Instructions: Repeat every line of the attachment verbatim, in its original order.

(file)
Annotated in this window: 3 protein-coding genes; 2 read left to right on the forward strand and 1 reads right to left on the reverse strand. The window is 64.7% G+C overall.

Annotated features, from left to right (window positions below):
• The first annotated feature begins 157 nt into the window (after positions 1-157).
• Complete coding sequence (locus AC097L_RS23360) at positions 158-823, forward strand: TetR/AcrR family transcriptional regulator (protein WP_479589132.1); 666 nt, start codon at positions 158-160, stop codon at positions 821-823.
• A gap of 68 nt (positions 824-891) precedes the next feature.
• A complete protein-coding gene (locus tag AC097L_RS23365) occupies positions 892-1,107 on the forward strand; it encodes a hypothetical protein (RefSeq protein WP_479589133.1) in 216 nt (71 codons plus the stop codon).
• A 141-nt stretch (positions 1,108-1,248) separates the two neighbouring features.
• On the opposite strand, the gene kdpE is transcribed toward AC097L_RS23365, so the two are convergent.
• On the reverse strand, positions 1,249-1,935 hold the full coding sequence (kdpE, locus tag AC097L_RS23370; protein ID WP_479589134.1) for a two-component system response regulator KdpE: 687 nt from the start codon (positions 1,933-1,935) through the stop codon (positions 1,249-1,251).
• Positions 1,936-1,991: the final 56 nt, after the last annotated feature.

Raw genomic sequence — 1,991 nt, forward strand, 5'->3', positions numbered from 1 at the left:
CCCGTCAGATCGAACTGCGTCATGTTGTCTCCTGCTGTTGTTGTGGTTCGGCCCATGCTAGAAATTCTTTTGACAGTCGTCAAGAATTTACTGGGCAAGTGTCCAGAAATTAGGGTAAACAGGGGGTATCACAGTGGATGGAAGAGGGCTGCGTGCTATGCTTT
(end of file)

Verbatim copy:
Annotated in this window: 3 protein-coding genes; 2 read left to right on the forward strand and 1 reads right to left on the reverse strand. The window is 64.7% G+C overall.

Annotated features, from left to right (window positions below):
• The first annotated feature begins 157 nt into the window (after positions 1-157).
• Complete coding sequence (locus AC097L_RS23360) at positions 158-823, forward strand: TetR/AcrR family transcriptional regulator (protein WP_479589132.1); 666 nt, start codon at positions 158-160, stop codon at positions 821-823.
• A gap of 68 nt (positions 824-891) precedes the next feature.
• A complete protein-coding gene (locus tag AC097L_RS23365) occupies positions 892-1,107 on the forward strand; it encodes a hypothetical protein (RefSeq protein WP_479589133.1) in 216 nt (71 codons plus the stop codon).
• A 141-nt stretch (positions 1,108-1,248) separates the two neighbouring features.
• On the opposite strand, the gene kdpE is transcribed toward AC097L_RS23365, so the two are convergent.
• On the reverse strand, positions 1,249-1,935 hold the full coding sequence (kdpE, locus tag AC097L_RS23370; protein ID WP_479589134.1) for a two-component system response regulator KdpE: 687 nt from the start codon (positions 1,933-1,935) through the stop codon (positions 1,249-1,251).
• Positions 1,936-1,991: the final 56 nt, after the last annotated feature.

Raw genomic sequence — 1,991 nt, forward strand, 5'->3', positions numbered from 1 at the left:
CCCGTCAGATCGAACTGCGTCATGTTGTCTCCTGCTGTTGTTGTGGTTCGGCCCATGCTAGAAATTCTTTTGACAGTCGTCAAGAATTTACTGGGCAAGTGTCCAGAAATTAGGGTAAACAGGGGGTATCACAGTGGATGGAAGAGGGCTGCGTGCTATGCTTT